It’s impossible to give a complete list of the thousands of places of interest in Castilla y León, but certainly no visit would be complete without seeing the old city of Salamanca, which underwent the influence of the twelfth century Renaissance in the same way as many northern European cities. As a result it boasts two cathedrals, one from this period and the other from the greater Renaissance of the 15th and 16th centuries, as well as the renowned university which was founded by Alfonso IX in 1218.
Similarly, Segovia is an absolute must. The best known monument in the city is the Roman aqueduct, but the whole of the old city centre is an absolute delight, including the spectacular 12th century alcázar, the cathedral and one of the jewels in the crown of the Parador hotel chain. In fact, there are 18 Paradors in Castilla y León, more than in any other region of Spain, most of occupying historic buildings, but surely none has more spectacular views than the one in Segovia. The splendor of the city is complemented by the beauty of the surrounding countryside, and a short drive out of the city to the south-east takes the visitor to the royal palace of San Ildefonso de la Granja and the ski resort in the Navacerrada pass, which leads into the region of Madrid. Similarly, heading north-east from Segovia is Sepúlveda, which has become a favoured destination for rural tourism.
The 11th-century walled city of Ávila is another obligatory visit, and again the surrounding countryside is full of hidden gems. One of these is the small town of Piedrahita, approximately 60km to the west of the provincial capital, where the town centre has changed little since the seventeenth century.
So rich is the architectural heritage of Zamora that it has been said that the whole city is a museum of Romanesque art, with the highlights being the 12th century cathedral, the Church of Santa María Magdalena and the castle. In the west of the province, on the border with Portugal, lies the Arribes del Duero natural park, which includes the picturesque medieval village of Fermoselle and the largest wolf population in Spain!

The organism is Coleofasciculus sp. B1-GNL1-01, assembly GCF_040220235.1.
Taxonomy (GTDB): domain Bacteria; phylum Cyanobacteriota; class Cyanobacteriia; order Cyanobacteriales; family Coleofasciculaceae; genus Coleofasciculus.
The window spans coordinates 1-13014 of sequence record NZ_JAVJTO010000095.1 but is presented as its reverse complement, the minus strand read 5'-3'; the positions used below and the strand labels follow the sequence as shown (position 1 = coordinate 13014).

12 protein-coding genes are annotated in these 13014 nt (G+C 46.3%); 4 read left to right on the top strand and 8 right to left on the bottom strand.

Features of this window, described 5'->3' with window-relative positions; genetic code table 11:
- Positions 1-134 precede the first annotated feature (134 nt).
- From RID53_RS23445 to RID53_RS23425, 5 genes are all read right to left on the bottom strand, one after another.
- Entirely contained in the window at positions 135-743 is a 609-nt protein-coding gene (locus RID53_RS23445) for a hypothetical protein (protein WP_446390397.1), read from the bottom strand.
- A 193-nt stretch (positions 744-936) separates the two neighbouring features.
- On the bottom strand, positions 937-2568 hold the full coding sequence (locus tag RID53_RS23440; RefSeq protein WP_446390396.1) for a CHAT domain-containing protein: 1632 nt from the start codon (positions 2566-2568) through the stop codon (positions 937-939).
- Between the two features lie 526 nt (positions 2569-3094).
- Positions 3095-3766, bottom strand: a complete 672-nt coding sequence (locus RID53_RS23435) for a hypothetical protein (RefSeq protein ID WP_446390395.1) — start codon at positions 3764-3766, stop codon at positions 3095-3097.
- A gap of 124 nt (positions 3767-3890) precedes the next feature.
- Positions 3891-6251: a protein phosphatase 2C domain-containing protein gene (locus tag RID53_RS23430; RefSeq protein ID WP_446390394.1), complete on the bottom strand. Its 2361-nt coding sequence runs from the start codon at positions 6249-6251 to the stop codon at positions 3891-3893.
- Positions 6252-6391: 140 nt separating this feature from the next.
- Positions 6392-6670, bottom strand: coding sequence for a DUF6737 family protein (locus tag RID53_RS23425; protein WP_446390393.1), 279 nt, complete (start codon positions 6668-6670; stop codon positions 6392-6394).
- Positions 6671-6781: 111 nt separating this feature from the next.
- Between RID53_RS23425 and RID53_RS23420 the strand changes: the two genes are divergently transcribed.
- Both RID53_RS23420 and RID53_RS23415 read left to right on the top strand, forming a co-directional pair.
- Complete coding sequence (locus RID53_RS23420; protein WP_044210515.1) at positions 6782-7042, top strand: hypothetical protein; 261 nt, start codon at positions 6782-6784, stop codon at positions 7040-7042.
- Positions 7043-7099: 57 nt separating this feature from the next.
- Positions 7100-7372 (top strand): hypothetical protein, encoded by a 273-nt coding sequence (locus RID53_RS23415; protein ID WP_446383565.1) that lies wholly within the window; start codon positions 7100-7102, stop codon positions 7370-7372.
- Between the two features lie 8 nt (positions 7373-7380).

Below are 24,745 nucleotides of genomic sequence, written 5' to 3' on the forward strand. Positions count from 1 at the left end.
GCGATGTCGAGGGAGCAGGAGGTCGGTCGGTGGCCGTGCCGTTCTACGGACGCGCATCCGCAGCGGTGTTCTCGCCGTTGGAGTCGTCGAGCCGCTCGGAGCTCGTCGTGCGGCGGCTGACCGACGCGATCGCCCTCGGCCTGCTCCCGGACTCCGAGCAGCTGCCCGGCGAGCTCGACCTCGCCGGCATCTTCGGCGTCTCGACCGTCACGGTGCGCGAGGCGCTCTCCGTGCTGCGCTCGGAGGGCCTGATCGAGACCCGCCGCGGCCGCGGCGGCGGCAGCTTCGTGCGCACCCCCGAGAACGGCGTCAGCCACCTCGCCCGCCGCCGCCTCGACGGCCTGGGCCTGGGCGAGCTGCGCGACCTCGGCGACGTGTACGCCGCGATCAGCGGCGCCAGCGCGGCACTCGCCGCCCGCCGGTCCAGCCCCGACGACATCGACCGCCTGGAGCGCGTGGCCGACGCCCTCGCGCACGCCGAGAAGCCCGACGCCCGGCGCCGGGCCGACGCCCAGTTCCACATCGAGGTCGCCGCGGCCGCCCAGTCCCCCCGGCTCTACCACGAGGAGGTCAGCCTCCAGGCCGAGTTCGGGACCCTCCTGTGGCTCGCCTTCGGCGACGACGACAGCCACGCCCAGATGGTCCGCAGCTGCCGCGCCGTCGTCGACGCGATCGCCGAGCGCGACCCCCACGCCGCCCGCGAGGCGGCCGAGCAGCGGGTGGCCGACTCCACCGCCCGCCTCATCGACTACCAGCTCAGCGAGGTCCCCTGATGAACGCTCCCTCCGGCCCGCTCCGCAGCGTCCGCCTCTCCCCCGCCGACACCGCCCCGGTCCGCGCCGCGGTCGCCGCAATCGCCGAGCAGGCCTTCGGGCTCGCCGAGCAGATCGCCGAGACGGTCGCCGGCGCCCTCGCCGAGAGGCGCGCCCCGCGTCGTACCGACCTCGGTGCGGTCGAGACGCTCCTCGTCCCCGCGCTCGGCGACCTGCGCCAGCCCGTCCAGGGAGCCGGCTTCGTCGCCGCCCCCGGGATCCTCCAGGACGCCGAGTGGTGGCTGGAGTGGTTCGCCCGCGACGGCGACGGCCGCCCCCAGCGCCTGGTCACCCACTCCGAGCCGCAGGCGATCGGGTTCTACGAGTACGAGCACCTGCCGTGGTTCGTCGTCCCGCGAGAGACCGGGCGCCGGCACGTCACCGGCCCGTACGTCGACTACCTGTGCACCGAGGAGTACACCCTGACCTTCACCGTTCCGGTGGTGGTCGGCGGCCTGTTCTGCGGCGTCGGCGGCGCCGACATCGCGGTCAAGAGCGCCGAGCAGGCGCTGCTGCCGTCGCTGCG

León, in the north, is geographically one of the most diverse provinces in the country, featuring high mountains, extensive plains, green valleys and thick forests. In the provincial capital the highlights of the historic city are arguably the Gothic cathedral and the Hostal de San Marcos, but there are a myriad of other churches and monuments both here and in the rest of the province, including the cathedral and Episcopal palace of Astorga.
Among Gothic cathedrals, though, none tops the one in Burgos. Construction on this masterpiece of European architecture began in 1221 and lasted until the late sixteenth century, and the number of visitors to the city is swollen by the fact that Burgos is a crucial point along the Camino de Santiago in the north of Spain.
Palencia is perhaps the least visited of the provincial capitals, but the province is as rich in history and cultural heritage as its neighbours despite the lack of outstanding monuments. In recent years the number of tourists visiting the city has been growing, though, as more and more people seek out the pleasures of a visit to the city which is overlooked by a twenty-one-metre statue of Christ, emplaced on a hill just outside Palencia itself.
Soria is equally historic but on a smaller scale. It was founded near the remains of the Celtiberian city of Numantia, whose inhabitants destroyed it rather than allow it to fall into the hands of the Romans. A host of twelfth century monuments and towns dot the province, including the monastery of San Juan del Duero, and the landscape of the province is simply breathtaking. The city is the smallest of the provincial capitals of Castilla y León, and the second smallest in Spain, in terms of population, while at the other end of the scale is Valladolid.
In the centre of the regional capital is the magnificent Plaza Mayor, matched in splendor perhaps only by its equivalent in Salamanca, and the old city also features not only the cathedral but also numerous other historic and religious buildings and the National Sculpture Museum. The cityscape is dominated by the Pisuerga and Esgueva rivers, and in hard winters Valladolid is often prone to flooding, but as in the rest of the region the rain collected by the mountains makes the province of Valladolid an extremely picturesque area to tour, and the whole of the province is steeped in history.
It’s hard to summarize a region so vast, in terms not only of the sheer area it includes but also of the items of cultural, historic and artistic interest which ensure a continually growing flow of tourists to Castilla y León. Only a brave man would recommend one part of the region over another, and perhaps the best piece of advice is to choose one of the provinces, explore, enjoy, and, above all, take your time!
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Castilla y León